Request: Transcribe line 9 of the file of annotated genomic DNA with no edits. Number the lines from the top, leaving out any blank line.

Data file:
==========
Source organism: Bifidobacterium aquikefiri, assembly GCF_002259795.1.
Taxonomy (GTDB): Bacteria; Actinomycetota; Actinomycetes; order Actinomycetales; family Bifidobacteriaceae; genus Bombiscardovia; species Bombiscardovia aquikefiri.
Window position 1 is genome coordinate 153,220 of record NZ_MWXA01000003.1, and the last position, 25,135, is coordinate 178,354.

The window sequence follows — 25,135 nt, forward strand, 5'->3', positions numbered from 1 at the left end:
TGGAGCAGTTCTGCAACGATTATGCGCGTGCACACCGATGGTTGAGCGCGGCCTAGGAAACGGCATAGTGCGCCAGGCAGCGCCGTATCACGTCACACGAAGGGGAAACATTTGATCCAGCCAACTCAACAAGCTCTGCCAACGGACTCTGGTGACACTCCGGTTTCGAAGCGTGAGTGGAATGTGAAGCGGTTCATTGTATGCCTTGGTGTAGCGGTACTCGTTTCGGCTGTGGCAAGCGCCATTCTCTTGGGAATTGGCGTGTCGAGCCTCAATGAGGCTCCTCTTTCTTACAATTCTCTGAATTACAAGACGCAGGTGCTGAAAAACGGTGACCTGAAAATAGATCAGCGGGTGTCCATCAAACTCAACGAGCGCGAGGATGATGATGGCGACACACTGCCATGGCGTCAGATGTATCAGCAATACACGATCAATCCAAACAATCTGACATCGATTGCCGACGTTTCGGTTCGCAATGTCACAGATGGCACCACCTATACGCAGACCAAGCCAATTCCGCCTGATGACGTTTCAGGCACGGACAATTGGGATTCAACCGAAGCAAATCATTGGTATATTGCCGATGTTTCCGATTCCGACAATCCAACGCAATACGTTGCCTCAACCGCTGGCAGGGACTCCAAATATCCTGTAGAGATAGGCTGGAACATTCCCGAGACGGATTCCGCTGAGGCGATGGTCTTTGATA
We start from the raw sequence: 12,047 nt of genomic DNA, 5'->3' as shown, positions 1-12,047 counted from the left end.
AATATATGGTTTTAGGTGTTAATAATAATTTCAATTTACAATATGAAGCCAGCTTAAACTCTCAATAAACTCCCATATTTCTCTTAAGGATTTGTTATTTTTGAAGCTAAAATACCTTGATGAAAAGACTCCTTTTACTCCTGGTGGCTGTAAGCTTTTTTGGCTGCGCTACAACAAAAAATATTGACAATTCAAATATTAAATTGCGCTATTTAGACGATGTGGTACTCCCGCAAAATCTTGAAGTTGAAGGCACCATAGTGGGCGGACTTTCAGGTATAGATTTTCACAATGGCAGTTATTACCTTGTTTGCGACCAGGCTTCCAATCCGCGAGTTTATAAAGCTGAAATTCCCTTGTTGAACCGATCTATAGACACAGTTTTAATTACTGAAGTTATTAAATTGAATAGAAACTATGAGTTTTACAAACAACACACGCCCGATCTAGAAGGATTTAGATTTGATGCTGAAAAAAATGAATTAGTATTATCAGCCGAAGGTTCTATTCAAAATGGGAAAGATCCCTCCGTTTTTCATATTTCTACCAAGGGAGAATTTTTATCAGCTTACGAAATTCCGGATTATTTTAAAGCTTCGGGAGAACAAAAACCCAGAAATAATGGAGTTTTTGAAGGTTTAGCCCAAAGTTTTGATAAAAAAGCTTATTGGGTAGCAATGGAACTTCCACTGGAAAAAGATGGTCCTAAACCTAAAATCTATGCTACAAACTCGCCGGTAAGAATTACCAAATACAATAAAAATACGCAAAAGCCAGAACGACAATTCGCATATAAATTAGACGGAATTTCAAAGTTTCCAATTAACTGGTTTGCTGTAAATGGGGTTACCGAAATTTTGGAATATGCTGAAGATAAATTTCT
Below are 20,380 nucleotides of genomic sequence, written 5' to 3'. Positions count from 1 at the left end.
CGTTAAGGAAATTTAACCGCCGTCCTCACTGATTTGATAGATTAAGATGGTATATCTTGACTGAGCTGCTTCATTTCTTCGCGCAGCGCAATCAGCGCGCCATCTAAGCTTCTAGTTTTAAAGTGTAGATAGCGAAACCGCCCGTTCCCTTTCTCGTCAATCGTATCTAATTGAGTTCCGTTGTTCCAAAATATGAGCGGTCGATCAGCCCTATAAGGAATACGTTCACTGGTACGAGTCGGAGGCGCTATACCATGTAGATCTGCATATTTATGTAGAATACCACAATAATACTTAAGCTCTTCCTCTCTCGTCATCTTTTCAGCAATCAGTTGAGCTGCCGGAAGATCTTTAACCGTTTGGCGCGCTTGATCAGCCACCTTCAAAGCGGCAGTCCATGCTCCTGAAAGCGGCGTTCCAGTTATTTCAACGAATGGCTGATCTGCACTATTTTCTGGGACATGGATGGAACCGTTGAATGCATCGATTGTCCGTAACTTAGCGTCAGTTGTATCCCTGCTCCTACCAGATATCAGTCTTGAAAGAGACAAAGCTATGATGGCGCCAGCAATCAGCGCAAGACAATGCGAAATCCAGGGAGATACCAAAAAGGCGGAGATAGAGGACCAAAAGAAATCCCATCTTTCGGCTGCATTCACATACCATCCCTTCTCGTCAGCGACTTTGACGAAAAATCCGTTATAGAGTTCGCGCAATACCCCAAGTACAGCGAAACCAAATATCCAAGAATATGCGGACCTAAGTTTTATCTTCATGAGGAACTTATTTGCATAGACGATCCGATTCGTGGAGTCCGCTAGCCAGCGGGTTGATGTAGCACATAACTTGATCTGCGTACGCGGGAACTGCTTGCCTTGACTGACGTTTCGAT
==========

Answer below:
CGTTAAGGAAATTTAACCGCCGTCCTCACTGATTTGATAGATTAAGATGGTATATCTTGACTGAGCTGCTTCATTTCTTCGCGCAGCGCAATCAGCGCGCCATCTAAGCTTCTAGTTTTAAAGTGTAGATAGCGAAACCGCCCGTTCCCTTTCTCGTCAATCGTATCTAATTGAGTTCCGTTGTTCCAAAATATGAGCGGTCGATCAGCCCTATAAGGAATACGTTCACTGGTACGAGTCGGAGGCGCTATACCATGTAGATCTGCATATTTATGTAGAATACCACAATAATACTTAAGCTCTTCCTCTCTCGTCATCTTTTCAGCAATCAGTTGAGCTGCCGGAAGATCTTTAACCGTTTGGCGCGCTTGATCAGCCACCTTCAAAGCGGCAGTCCATGCTCCTGAAAGCGGCGTTCCAGTTATTTCAACGAATGGCTGATCTGCACTATTTTCTGGGACATGGATGGAACCGTTGAATGCATCGATTGTCCGTAACTTAGCGTCAGTTGTATCCCTGCTCCTACCAGATATCAGTCTTGAAAGAGACAAAGCTATGATGGCGCCAGCAATCAGCGCAAGACAATGCGAAATCCAGGGAGATACCAAAAAGGCGGAGATAGAGGACCAAAAGAAATCCCATCTTTCGGCTGCATTCACATACCATCCCTTCTCGTCAGCGACTTTGACGAAAAATCCGTTATAGAGTTCGCGCAATACCCCAAGTACAGCGAAACCAAATATCCAAGAATATGCGGACCTAAGTTTTATCTTCATGAGGAACTTATTTGCATAGACGATCCGATTCGTGGAGTCCGCTAGCCAGCGGGTTGATGTAGCACATAACTTGATCTGCGTACGCGGGAACTGCTTGCCTTGACTGACGTTTCGAT